The Table

513o6tFxu0L._SX326_BO1,204,203,200_In his debut novel Red Sash of Thorns, Thomas Munoz takes his readers on a suspenseful journey from the Eternal City to Israel’s Negev Desert to the American Southwest, as Robert Susio, an American archeologist and devout Catholic, battles Rome over a discovery that, if revealed, will shake Christianity to its very core.

When the story opens, Vatican Secretary of State Cardinal Poppo awaits with great anticipation the death of the gravely-ill Pope, so as to assume the papacy himself, which he believes is his rightful destiny. At the same time, the Cardinal battles to conceal two secrets that could destroy both him and the Church: one discovered in an Israeli desert, the other, hidden in his past.

Although the Cardinal enlists the assistance of the brilliant Jesuit anthropologist, Feliche Serroni to counter Susio’s claims, the archeologist is determined to reveal the truth—no matter the cost. He offers Cardinal Poppo, an ultimatum. In exchange for Susio’s silence, there must be sweeping reform of the Catholic Church, to include lifting the ban on women’s ordination.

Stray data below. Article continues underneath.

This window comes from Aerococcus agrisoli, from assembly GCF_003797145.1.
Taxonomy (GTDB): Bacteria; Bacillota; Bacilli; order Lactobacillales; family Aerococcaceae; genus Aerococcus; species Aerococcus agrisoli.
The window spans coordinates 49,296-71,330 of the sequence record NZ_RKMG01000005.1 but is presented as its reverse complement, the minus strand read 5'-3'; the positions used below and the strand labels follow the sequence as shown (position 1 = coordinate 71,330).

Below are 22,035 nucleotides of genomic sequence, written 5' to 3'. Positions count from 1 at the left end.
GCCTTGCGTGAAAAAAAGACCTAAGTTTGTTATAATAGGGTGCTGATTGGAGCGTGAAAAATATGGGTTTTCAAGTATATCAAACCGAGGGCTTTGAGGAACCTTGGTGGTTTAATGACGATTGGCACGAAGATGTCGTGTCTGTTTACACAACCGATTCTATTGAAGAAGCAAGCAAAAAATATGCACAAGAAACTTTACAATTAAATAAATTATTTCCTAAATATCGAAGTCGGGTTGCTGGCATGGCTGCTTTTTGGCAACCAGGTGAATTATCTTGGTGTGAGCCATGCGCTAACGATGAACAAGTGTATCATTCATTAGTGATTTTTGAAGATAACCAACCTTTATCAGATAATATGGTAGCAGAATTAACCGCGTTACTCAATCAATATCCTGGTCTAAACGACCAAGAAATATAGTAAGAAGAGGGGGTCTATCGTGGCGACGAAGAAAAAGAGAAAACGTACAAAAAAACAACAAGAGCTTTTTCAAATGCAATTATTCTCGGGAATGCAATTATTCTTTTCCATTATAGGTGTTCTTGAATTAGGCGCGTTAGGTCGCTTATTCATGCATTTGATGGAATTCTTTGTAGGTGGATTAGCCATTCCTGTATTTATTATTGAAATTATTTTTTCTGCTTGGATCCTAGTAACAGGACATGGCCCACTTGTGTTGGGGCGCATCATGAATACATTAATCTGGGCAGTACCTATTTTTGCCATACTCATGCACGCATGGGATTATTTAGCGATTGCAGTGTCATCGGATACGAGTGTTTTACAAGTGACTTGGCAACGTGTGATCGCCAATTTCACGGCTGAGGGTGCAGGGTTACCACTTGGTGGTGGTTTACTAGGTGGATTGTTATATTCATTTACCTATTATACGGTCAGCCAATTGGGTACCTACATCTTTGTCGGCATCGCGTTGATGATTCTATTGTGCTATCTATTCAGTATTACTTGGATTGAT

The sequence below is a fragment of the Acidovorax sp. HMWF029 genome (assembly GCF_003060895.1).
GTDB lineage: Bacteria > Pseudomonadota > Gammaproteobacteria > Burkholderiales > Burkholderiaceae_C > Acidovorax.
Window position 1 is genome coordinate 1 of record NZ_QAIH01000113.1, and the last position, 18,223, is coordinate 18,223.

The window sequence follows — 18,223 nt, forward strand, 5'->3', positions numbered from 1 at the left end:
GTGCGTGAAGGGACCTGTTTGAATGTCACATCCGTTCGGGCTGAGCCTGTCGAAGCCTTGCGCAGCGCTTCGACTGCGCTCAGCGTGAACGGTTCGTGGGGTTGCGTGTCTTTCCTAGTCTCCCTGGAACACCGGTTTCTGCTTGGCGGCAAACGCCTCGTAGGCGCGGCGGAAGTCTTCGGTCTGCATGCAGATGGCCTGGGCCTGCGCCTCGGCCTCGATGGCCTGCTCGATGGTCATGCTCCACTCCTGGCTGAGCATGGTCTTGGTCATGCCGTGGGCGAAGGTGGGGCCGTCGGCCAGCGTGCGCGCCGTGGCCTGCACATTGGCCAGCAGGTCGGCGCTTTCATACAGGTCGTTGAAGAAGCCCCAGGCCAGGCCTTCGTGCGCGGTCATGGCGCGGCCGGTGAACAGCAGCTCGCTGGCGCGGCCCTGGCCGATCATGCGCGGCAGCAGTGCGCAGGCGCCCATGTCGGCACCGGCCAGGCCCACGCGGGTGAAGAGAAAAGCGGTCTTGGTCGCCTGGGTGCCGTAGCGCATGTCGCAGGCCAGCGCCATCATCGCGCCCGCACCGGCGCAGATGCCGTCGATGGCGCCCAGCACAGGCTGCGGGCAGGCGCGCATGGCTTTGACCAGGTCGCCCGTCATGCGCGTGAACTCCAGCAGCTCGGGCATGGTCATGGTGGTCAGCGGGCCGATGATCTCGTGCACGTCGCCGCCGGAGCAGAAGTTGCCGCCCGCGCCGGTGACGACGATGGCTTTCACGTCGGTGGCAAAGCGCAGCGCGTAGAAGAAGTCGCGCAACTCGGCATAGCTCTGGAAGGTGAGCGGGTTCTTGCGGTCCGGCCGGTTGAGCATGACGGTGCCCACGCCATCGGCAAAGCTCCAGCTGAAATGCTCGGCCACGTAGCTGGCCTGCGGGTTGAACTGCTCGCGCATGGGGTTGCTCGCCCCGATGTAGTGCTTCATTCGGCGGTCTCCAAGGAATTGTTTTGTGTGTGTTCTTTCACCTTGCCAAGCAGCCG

More than once, I paused while reading to ponder whether art imitates life or vice versa. A story that features Vatican officials seeking to conceal the truth, an ambitious cleric, and an attempt to silence a dedicated lay person, will be all-too familiar to many Roman Catholic readers. There is, however, something delightful about watching such familiar characters interact in a fictionalized world. Unlike in real-life, the narrative provides readers with the hope that this time things could end differently, this time truth and justice will prevail.

If you’re looking for an enjoyable and thought-provoking read, Red Sash of Thorns fits the bill. It’s a rare book that features a character committed to women’s ordination, even rarer when the balance of power favors that character over the clerical establishment. But perhaps what makes this book really unique is its ending. Without giving anything away, I admit to having gasped audibly on reading the last line of the book and to experiencing an instantaneous realization that I have never been more satisfied with the conclusion of any story in my life.

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Guest post by Jeannette Mulherin, WOC board president.